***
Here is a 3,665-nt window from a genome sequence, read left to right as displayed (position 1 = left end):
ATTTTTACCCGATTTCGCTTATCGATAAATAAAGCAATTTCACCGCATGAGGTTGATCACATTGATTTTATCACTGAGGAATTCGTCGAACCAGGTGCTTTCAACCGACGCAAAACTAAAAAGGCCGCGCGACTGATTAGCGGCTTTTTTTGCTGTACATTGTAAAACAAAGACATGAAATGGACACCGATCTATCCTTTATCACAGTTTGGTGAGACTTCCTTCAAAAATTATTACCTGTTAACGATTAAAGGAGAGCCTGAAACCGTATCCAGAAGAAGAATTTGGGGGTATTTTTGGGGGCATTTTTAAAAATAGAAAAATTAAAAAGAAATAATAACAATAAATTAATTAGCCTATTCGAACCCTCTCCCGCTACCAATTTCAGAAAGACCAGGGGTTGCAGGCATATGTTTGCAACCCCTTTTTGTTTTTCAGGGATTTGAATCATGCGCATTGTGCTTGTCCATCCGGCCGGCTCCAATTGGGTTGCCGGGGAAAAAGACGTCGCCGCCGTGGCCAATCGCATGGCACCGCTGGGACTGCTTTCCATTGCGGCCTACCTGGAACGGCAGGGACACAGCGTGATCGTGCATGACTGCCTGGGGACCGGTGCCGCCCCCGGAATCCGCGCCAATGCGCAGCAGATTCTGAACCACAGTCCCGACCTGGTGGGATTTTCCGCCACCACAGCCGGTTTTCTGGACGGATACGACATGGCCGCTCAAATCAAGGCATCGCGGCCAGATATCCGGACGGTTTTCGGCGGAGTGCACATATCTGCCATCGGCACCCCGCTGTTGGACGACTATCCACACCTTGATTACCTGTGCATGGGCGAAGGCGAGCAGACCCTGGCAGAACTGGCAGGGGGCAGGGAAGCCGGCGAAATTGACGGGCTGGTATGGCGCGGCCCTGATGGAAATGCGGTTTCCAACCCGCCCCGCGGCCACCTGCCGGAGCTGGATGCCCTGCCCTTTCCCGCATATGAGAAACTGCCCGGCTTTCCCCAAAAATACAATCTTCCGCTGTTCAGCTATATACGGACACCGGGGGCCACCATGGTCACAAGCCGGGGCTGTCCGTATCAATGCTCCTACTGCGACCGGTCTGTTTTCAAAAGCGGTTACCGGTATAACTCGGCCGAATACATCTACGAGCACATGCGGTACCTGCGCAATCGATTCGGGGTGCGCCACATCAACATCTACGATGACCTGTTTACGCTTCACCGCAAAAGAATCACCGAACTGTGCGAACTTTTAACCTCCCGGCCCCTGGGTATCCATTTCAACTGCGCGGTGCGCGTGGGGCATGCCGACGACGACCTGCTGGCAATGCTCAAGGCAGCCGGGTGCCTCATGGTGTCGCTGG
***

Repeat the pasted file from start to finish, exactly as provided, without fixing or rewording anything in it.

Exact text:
Here is a 3,665-nt window from a genome sequence, read left to right as displayed (position 1 = left end):
ATTTTTACCCGATTTCGCTTATCGATAAATAAAGCAATTTCACCGCATGAGGTTGATCACATTGATTTTATCACTGAGGAATTCGTCGAACCAGGTGCTTTCAACCGACGCAAAACTAAAAAGGCCGCGCGACTGATTAGCGGCTTTTTTTGCTGTACATTGTAAAACAAAGACATGAAATGGACACCGATCTATCCTTTATCACAGTTTGGTGAGACTTCCTTCAAAAATTATTACCTGTTAACGATTAAAGGAGAGCCTGAAACCGTATCCAGAAGAAGAATTTGGGGGTATTTTTGGGGGCATTTTTAAAAATAGAAAAATTAAAAAGAAATAATAACAATAAATTAATTAGCCTATTCGAACCCTCTCCCGCTACCAATTTCAGAAAGACCAGGGGTTGCAGGCATATGTTTGCAACCCCTTTTTGTTTTTCAGGGATTTGAATCATGCGCATTGTGCTTGTCCATCCGGCCGGCTCCAATTGGGTTGCCGGGGAAAAAGACGTCGCCGCCGTGGCCAATCGCATGGCACCGCTGGGACTGCTTTCCATTGCGGCCTACCTGGAACGGCAGGGACACAGCGTGATCGTGCATGACTGCCTGGGGACCGGTGCCGCCCCCGGAATCCGCGCCAATGCGCAGCAGATTCTGAACCACAGTCCCGACCTGGTGGGATTTTCCGCCACCACAGCCGGTTTTCTGGACGGATACGACATGGCCGCTCAAATCAAGGCATCGCGGCCAGATATCCGGACGGTTTTCGGCGGAGTGCACATATCTGCCATCGGCACCCCGCTGTTGGACGACTATCCACACCTTGATTACCTGTGCATGGGCGAAGGCGAGCAGACCCTGGCAGAACTGGCAGGGGGCAGGGAAGCCGGCGAAATTGACGGGCTGGTATGGCGCGGCCCTGATGGAAATGCGGTTTCCAACCCGCCCCGCGGCCACCTGCCGGAGCTGGATGCCCTGCCCTTTCCCGCATATGAGAAACTGCCCGGCTTTCCCCAAAAATACAATCTTCCGCTGTTCAGCTATATACGGACACCGGGGGCCACCATGGTCACAAGCCGGGGCTGTCCGTATCAATGCTCCTACTGCGACCGGTCTGTTTTCAAAAGCGGTTACCGGTATAACTCGGCCGAATACATCTACGAGCACATGCGGTACCTGCGCAATCGATTCGGGGTGCGCCACATCAACATCTACGATGACCTGTTTACGCTTCACCGCAAAAGAATCACCGAACTGTGCGAACTTTTAACCTCCCGGCCCCTGGGTATCCATTTCAACTGCGCGGTGCGCGTGGGGCATGCCGACGACGACCTGCTGGCAATGCTCAAGGCAGCCGGGTGCCTCATGGTGTCGCTGG